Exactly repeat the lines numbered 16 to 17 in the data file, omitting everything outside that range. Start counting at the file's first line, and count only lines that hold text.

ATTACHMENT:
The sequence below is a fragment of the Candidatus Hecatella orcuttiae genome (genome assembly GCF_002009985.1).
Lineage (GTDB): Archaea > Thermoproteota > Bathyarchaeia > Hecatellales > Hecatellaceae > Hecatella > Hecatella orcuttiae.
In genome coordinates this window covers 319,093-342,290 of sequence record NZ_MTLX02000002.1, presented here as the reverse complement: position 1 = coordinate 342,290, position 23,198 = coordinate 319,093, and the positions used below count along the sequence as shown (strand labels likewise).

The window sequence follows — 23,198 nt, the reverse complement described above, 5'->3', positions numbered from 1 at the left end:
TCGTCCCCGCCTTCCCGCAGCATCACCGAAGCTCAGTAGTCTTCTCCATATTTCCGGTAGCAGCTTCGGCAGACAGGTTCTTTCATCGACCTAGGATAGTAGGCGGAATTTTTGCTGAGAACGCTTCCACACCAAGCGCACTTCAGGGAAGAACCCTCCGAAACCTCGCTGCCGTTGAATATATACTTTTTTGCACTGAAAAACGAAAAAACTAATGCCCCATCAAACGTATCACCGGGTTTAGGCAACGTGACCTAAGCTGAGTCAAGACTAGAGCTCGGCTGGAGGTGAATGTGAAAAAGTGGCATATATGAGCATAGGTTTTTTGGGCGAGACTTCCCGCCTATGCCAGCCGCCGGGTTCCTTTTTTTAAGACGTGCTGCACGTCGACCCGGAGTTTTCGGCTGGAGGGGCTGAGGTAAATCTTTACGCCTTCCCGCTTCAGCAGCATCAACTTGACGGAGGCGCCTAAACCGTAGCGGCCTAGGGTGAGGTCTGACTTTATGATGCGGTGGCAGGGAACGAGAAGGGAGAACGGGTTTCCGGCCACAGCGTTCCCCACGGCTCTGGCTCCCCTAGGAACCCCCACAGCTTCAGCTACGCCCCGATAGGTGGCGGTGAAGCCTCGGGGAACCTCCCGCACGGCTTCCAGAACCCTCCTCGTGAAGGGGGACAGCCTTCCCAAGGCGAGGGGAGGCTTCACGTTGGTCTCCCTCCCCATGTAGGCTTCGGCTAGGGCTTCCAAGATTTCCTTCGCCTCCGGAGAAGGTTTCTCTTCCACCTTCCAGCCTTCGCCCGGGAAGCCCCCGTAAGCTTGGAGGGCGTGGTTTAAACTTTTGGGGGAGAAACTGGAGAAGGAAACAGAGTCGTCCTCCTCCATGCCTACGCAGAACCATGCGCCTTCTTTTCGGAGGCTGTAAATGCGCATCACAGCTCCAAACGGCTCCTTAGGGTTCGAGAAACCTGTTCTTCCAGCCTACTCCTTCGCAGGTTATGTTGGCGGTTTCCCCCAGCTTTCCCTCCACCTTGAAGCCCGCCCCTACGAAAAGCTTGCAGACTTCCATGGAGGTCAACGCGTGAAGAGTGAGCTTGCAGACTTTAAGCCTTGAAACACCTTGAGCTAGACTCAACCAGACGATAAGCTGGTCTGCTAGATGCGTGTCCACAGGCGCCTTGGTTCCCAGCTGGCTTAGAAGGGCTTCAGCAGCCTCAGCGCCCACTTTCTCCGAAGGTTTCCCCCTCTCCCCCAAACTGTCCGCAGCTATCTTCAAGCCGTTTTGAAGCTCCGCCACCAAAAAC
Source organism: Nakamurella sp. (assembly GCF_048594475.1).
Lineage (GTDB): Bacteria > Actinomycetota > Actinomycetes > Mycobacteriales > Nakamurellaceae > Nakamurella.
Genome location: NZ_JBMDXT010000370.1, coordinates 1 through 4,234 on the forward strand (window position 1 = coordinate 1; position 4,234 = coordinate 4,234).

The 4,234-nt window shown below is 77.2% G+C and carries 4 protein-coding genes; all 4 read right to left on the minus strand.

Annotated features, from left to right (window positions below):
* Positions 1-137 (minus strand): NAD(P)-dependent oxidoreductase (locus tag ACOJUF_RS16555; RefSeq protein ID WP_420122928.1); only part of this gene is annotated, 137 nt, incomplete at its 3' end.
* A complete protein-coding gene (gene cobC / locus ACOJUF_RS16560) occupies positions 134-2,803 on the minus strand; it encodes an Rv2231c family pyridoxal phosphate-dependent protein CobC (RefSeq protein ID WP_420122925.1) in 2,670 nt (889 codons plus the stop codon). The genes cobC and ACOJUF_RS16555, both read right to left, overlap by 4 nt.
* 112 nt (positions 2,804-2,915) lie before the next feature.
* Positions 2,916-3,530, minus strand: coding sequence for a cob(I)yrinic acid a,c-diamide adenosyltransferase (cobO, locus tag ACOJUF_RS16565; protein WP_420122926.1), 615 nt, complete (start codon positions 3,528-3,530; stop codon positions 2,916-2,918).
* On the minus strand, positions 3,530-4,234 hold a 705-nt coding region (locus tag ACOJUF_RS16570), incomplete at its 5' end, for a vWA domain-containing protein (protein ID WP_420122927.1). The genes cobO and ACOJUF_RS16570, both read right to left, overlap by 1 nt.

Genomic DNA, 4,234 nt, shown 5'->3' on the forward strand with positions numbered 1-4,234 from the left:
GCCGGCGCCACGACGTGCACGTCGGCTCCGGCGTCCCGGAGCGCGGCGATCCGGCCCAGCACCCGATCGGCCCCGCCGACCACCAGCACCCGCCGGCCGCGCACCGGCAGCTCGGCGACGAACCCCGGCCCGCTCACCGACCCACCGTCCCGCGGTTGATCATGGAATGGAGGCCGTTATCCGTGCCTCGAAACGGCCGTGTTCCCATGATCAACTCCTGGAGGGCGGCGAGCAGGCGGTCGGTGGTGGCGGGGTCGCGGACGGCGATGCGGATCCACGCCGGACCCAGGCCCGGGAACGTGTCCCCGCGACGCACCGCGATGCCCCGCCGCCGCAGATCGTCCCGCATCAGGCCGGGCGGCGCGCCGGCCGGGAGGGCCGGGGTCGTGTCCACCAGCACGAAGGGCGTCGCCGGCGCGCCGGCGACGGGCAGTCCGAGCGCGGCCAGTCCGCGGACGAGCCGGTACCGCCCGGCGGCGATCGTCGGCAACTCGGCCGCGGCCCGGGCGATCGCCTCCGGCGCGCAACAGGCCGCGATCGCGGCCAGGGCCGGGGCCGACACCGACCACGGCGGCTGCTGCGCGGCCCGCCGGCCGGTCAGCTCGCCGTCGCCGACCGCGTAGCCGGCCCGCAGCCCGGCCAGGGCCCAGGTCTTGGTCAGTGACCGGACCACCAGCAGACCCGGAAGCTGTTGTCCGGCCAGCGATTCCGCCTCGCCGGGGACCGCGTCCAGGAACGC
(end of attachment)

Genomic DNA, 4,234 nt, shown 5'->3' on the forward strand with positions numbered 1-4,234 from the left:
GCCGGCGCCACGACGTGCACGTCGGCTCCGGCGTCCCGGAGCGCGGCGATCCGGCCCAGCACCCGATCGGCCCCGCCGACCACCAGCACCCGCCGGCCGCGCACCGGCAGCTCGGCGACGAACCCCGGCCCGCTCACCGACCCACCGTCCCGCGGTTGATCATGGAATGGAGGCCGTTATCCGTGCCTCGAAACGGCCGTGTTCCCATGATCAACTCCTGGAGGGCGGCGAGCAGGCGGTCGGTGGTGGCGGGGTCGCGGACGGCGATGCGGATCCACGCCGGACCCAGGCCCGGGAACGTGTCCCCGCGACGCACCGCGATGCCCCGCCGCCGCAGATCGTCCCGCATCAGGCCGGGCGGCGCGCCGGCCGGGAGGGCCGGGGTCGTGTCCACCAGCACGAAGGGCGTCGCCGGCGCGCCGGCGACGGGCAGTCCGAGCGCGGCCAGTCCGCGGACGAGCCGGTACCGCCCGGCGGCGATCGTCGGCAACTCGGCCGCGGCCCGGGCGATCGCCTCCGGCGCGCAACAGGCCGCGATCGCGGCCAGGGCCGGGGCCGACACCGACCACGGCGGCTGCTGCGCGGCCCGCCGGCCGGTCAGCTCGCCGTCGCCGACCGCGTAGCCGGCCCGCAGCCCGGCCAGGGCCCAGGTCTTGGTCAGTGACCGGACCACCAGCAGACCCGGAAGCTGTTGTCCGGCCAGCGATTCCGCCTCGCCGGGGACCGCGTCCAGGAACGC